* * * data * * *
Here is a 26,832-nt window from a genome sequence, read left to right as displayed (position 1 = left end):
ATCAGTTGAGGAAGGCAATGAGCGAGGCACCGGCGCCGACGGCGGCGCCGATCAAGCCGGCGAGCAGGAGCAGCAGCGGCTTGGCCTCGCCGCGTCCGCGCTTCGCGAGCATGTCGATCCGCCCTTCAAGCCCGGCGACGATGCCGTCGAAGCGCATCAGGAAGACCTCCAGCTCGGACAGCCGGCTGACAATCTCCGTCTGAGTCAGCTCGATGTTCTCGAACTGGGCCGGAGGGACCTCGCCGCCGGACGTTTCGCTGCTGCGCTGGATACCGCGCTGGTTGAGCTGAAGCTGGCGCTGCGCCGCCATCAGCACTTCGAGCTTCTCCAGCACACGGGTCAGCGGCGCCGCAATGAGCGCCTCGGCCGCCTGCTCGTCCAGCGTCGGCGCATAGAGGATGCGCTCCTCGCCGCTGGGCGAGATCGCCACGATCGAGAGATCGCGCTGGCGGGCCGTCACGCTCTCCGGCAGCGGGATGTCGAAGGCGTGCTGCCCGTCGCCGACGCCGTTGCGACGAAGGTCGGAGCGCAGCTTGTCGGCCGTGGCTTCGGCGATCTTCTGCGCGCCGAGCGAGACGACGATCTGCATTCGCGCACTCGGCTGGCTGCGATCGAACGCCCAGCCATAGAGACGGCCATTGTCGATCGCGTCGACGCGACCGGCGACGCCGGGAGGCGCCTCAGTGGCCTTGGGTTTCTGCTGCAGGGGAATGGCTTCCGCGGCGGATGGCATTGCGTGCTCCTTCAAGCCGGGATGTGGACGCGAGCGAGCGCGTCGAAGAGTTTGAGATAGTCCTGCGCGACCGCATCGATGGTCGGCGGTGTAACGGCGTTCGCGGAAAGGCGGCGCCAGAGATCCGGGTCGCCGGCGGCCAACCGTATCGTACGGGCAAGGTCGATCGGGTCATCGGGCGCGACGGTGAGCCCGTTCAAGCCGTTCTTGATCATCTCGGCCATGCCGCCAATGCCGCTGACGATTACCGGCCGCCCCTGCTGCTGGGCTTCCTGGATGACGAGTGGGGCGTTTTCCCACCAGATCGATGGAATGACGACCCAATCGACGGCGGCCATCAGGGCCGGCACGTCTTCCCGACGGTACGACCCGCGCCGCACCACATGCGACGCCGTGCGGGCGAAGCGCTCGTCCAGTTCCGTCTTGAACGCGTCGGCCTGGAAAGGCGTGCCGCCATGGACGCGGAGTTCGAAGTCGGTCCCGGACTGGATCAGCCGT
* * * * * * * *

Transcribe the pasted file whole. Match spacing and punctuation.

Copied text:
Here is a 26,832-nt window from a genome sequence, read left to right as displayed (position 1 = left end):
ATCAGTTGAGGAAGGCAATGAGCGAGGCACCGGCGCCGACGGCGGCGCCGATCAAGCCGGCGAGCAGGAGCAGCAGCGGCTTGGCCTCGCCGCGTCCGCGCTTCGCGAGCATGTCGATCCGCCCTTCAAGCCCGGCGACGATGCCGTCGAAGCGCATCAGGAAGACCTCCAGCTCGGACAGCCGGCTGACAATCTCCGTCTGAGTCAGCTCGATGTTCTCGAACTGGGCCGGAGGGACCTCGCCGCCGGACGTTTCGCTGCTGCGCTGGATACCGCGCTGGTTGAGCTGAAGCTGGCGCTGCGCCGCCATCAGCACTTCGAGCTTCTCCAGCACACGGGTCAGCGGCGCCGCAATGAGCGCCTCGGCCGCCTGCTCGTCCAGCGTCGGCGCATAGAGGATGCGCTCCTCGCCGCTGGGCGAGATCGCCACGATCGAGAGATCGCGCTGGCGGGCCGTCACGCTCTCCGGCAGCGGGATGTCGAAGGCGTGCTGCCCGTCGCCGACGCCGTTGCGACGAAGGTCGGAGCGCAGCTTGTCGGCCGTGGCTTCGGCGATCTTCTGCGCGCCGAGCGAGACGACGATCTGCATTCGCGCACTCGGCTGGCTGCGATCGAACGCCCAGCCATAGAGACGGCCATTGTCGATCGCGTCGACGCGACCGGCGACGCCGGGAGGCGCCTCAGTGGCCTTGGGTTTCTGCTGCAGGGGAATGGCTTCCGCGGCGGATGGCATTGCGTGCTCCTTCAAGCCGGGATGTGGACGCGAGCGAGCGCGTCGAAGAGTTTGAGATAGTCCTGCGCGACCGCATCGATGGTCGGCGGTGTAACGGCGTTCGCGGAAAGGCGGCGCCAGAGATCCGGGTCGCCGGCGGCCAACCGTATCGTACGGGCAAGGTCGATCGGGTCATCGGGCGCGACGGTGAGCCCGTTCAAGCCGTTCTTGATCATCTCGGCCATGCCGCCAATGCCGCTGACGATTACCGGCCGCCCCTGCTGCTGGGCTTCCTGGATGACGAGTGGGGCGTTTTCCCACCAGATCGATGGAATGACGACCCAATCGACGGCGGCCATCAGGGCCGGCACGTCTTCCCGACGGTACGACCCGCGCCGCACCACATGCGACGCCGTGCGGGCGAAGCGCTCGTCCAGTTCCGTCTTGAACGCGTCGGCCTGGAAAGGCGTGCCGCCATGGACGCGGAGTTCGAAGTCGGTCCCGGACTGGATCAGCCGT